Football In Wakefield & An Issue Of Ongoing Viability


Ian began writing Twohundredpercent in May 2006. He lives in Brighton. He has also written for, amongst others, Pitch Invasion, FC Business Magazine, The Score, When Saturday Comes, Stand Against Modern Football and The Football Supporter. Ian was the first winner of the Socrates Award For Not Being Dead Yet at the 2010 NOPA awards for football bloggers.

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6 Responses

  1. I’ve always thought that Wakefield FC would have a limited shelf-life. It’s akin to a franchise – moved into an area well away from it’s traditional home with no connection to the community it placed itself in. Not a good start for a non-league club. Especially in an area full of other well established non league clubs with strong community roots.

    The Wakefield postcode area has a thriving non-league scene and Wakefield FC were always going to struggle to attract support within an area that already supports nine other clubs that play in the National Football System.

  2. Ian says:

    Yes, the word “franchise” has come up several times whilst reading forums trying to get a handle on the situation at the club. The question that I find difficult to answer is “Who does this club serve?”, because if its local communuity wasn’t interested and much of the original support stayed with AFC Emley or returned after the new club was formed back in the village, it’s difficult to see why it should still be playing at the level that it is. Perhaps the only answer is to drop back to the amateur leagues.

  3. Max says:

    Wakefield is a city, not a town. Most follow Leeds, Huddersfield, Barnsley or the Sheffield clubs, and have for generations, so it would always have been a battle to establish a club here. That said, there were noises of trying to get football in the new rugby stadium that is planned for near the M62, but i think that’s more the rugby fans wanting to legitimise the stadium as for the ‘community’ when that’s a load of nonsense.

  4. I don’t see any reason why Wakefield couldn’t sustain a Step 1-3 non-league club, in the same way the likes of Guiseley, Stocksbridge, or Farsley have done. Personally I don’t really go along with the argument that locals already supporting league teams means it would be doomed to failure. The likes of Handsworth, Sheffield FC, Bradford PA, as well as the aforementioned, have managed decent crowds despite being close to league teams, and a large section of their support also following a league team concurrently. People go to non-league as much for its removal from the ‘big club’ characteristics as anything else.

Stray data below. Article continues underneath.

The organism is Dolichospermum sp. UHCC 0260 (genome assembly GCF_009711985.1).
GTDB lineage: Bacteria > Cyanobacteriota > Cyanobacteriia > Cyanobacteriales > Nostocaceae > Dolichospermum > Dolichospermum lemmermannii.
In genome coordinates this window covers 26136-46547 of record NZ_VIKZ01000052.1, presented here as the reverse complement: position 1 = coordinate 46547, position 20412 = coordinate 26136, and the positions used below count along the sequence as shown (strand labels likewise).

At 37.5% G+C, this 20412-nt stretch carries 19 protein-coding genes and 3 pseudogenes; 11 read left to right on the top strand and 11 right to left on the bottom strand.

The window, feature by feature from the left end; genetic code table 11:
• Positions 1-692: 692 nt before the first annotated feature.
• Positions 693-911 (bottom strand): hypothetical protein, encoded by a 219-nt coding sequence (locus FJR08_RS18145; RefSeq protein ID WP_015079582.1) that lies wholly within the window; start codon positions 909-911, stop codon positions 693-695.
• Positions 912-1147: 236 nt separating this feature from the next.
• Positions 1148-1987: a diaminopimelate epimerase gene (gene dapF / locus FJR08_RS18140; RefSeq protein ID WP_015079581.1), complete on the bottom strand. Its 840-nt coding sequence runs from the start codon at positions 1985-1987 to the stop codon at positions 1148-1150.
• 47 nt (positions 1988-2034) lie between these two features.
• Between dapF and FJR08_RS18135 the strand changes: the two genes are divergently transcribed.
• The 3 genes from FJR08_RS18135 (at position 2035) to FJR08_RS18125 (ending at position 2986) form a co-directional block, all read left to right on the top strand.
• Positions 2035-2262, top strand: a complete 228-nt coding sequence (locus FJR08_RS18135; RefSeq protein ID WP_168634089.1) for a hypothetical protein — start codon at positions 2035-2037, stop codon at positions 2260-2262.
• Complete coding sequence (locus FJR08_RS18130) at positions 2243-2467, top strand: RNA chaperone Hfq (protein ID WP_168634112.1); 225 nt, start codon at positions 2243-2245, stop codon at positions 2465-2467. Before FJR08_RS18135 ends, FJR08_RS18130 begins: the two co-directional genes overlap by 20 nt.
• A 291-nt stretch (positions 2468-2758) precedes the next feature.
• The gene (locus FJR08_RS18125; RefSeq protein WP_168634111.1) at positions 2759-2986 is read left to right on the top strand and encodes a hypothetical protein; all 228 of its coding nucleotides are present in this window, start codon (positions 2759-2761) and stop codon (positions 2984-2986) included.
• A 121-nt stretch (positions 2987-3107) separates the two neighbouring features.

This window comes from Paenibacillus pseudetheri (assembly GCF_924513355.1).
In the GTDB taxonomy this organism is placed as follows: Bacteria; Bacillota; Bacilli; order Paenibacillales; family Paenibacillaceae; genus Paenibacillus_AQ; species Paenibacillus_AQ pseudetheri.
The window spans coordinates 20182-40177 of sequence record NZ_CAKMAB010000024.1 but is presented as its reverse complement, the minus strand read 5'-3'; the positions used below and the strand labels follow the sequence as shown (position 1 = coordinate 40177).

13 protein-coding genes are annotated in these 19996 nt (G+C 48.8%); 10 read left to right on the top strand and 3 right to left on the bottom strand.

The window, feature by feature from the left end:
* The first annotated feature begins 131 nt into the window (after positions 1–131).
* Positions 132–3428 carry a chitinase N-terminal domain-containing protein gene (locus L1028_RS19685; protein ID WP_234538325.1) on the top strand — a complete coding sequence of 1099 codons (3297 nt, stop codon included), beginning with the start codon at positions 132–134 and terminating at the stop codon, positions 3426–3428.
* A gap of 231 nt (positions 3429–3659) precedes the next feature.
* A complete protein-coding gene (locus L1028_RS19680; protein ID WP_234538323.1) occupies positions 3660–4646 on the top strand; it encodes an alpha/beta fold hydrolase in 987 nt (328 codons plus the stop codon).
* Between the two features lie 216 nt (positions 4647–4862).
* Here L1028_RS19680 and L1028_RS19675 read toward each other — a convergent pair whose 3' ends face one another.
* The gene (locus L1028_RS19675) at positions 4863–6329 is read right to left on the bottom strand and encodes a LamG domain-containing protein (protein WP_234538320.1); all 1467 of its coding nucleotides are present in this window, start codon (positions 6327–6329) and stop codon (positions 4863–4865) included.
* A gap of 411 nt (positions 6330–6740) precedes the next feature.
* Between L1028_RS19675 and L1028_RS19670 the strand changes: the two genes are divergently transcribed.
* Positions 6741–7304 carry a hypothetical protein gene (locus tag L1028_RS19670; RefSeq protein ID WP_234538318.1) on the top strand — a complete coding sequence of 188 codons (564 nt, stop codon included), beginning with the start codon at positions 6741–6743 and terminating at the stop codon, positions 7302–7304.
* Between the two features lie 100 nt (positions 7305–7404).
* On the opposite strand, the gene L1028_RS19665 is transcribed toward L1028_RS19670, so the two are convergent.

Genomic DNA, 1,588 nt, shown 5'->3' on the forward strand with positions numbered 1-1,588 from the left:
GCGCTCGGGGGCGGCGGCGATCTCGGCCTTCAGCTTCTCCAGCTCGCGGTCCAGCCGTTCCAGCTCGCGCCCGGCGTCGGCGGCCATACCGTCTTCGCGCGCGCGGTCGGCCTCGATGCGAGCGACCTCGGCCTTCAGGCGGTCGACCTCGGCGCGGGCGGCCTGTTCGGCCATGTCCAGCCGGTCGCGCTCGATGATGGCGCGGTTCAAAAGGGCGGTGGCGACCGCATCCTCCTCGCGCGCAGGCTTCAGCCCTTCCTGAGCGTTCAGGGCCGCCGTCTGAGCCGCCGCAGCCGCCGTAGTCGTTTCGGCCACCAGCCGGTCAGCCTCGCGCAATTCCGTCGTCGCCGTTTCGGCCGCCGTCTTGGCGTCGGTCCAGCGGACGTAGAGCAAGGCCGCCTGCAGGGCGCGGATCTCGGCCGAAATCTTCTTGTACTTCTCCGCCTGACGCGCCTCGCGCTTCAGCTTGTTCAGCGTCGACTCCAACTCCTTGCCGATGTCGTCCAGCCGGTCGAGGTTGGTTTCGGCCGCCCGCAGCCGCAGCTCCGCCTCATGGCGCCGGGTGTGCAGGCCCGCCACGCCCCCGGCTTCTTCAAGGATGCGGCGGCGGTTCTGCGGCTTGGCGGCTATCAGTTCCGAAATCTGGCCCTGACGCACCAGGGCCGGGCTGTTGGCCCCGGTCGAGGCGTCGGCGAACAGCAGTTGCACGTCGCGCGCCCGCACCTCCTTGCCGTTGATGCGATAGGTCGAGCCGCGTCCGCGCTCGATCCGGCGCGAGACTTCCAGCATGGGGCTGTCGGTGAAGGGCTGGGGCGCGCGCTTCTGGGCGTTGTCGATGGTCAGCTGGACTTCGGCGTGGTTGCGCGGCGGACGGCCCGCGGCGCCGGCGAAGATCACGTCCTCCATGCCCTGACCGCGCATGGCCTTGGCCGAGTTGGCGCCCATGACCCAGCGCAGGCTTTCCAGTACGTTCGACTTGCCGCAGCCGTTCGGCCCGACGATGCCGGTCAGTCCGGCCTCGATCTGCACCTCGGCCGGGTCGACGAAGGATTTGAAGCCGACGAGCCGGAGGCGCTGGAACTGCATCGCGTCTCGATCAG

The most obvious way to build in this day and age is through the kids/junior sections, and the community involvement aspect, which Wakefield FC appeared to be trying to do. But it’s in its current league position it’s identity is unclear due to the Emley connections, which it may be better to cut and start again afresh from a lower level.

  5. Jonathan Stone says:

    In response to this article and in particular Max’s comment, Peter Matthews was at Belle Vue last night and was asked to speak to a meeting about Wakefield FC and their current plight and possible bright future. I can confirm that Wakefield FC, along with the majority of other prominent amateur RL teams in both Wakefield and the adjoining Leeds area have been invited to be part of the Newmarket Community Stadium and sports facilities project. There is an open standing invite for any sports club to use the proposed facilities. Wakefield College are keen to move their sports and leisure students out to Newmarket site as they are vacating Thornes Park. If the project is given the go ahead they will be a large indoor sports hall built along with lecture space, dance studios and gym facilities. As such, Wakefield Netball and Wakefield wheeled cats have also been invited to get behind the project as they are losing their home when Lightwaves closes early next year. As well as the stadium itself, there will be two fully flood lit pitches, a grass pitch with a small spectator stand, perfect for hosting amateur football, RL, RU finals and also a new 4G fully synthetic pitch (same as the new Widnes Vikings RL pitch) suitable for fully contact Rugby and football. This means that the grass pitches can be in kept in first class order for hosting competitive games.

    So sorry Max, this is not a load of nonsense to legitimise anything, this is a true community facility for all and the more clubs and sports that get involved the better for the sustainability of the project. The Community Trust WANT the facilities to be used 16 hours a day, with Wakefield College and Wakefield Trinity being able to train during the working day, as anchor tenants for the project, with other sport clubs using the facility early mornings, evenings and weekends.

    Peter Matthew is keen to make Newmarket Wakefield FC’s new home and the Community Trust have invited them to make it their new home!

  6. A Cynic says:

    Even between Wakefield FC, Trinity and Wakefield College, there still won’t be able to affoid the Stadium.

    You can all the other facilities eslewhere – they are simply being added on to legitimise Trinity’s desire to have a Stadium – one that they can’t afford as they are are club that is always on the brink of a financial mess.

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